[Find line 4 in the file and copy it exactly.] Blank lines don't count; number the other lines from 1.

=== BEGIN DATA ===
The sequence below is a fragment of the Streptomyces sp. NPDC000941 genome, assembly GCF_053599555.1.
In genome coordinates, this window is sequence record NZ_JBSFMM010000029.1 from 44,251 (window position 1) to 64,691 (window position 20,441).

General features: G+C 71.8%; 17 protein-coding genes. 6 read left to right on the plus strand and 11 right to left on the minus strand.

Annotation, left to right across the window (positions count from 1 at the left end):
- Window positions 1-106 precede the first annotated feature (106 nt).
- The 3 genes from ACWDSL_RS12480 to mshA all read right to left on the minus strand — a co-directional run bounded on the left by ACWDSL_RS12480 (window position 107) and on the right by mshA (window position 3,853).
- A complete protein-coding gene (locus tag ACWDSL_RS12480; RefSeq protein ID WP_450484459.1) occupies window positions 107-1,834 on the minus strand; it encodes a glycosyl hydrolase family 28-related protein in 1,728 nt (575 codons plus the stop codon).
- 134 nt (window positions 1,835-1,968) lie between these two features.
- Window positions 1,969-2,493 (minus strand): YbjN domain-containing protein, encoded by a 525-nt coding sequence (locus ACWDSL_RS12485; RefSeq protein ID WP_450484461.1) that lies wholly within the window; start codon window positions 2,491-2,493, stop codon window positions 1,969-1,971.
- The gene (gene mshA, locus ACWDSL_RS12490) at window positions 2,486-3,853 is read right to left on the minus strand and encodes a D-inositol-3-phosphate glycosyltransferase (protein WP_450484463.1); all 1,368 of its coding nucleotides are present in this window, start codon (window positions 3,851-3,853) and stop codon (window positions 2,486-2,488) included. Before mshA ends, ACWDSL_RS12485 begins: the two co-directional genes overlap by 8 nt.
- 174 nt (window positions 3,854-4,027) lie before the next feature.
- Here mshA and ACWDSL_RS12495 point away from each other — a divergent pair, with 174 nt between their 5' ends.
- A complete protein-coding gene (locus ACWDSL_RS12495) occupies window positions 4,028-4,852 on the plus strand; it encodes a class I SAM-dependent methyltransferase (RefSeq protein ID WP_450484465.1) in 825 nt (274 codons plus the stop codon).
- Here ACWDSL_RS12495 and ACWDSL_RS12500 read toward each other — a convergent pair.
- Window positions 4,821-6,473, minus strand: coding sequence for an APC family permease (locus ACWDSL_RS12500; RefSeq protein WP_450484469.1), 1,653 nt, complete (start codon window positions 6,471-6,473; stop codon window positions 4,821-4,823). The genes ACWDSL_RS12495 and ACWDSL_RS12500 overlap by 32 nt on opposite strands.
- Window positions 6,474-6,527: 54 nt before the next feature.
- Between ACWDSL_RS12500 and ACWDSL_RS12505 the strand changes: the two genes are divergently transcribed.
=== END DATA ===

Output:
Annotation, left to right across the window (positions count from 1 at the left end):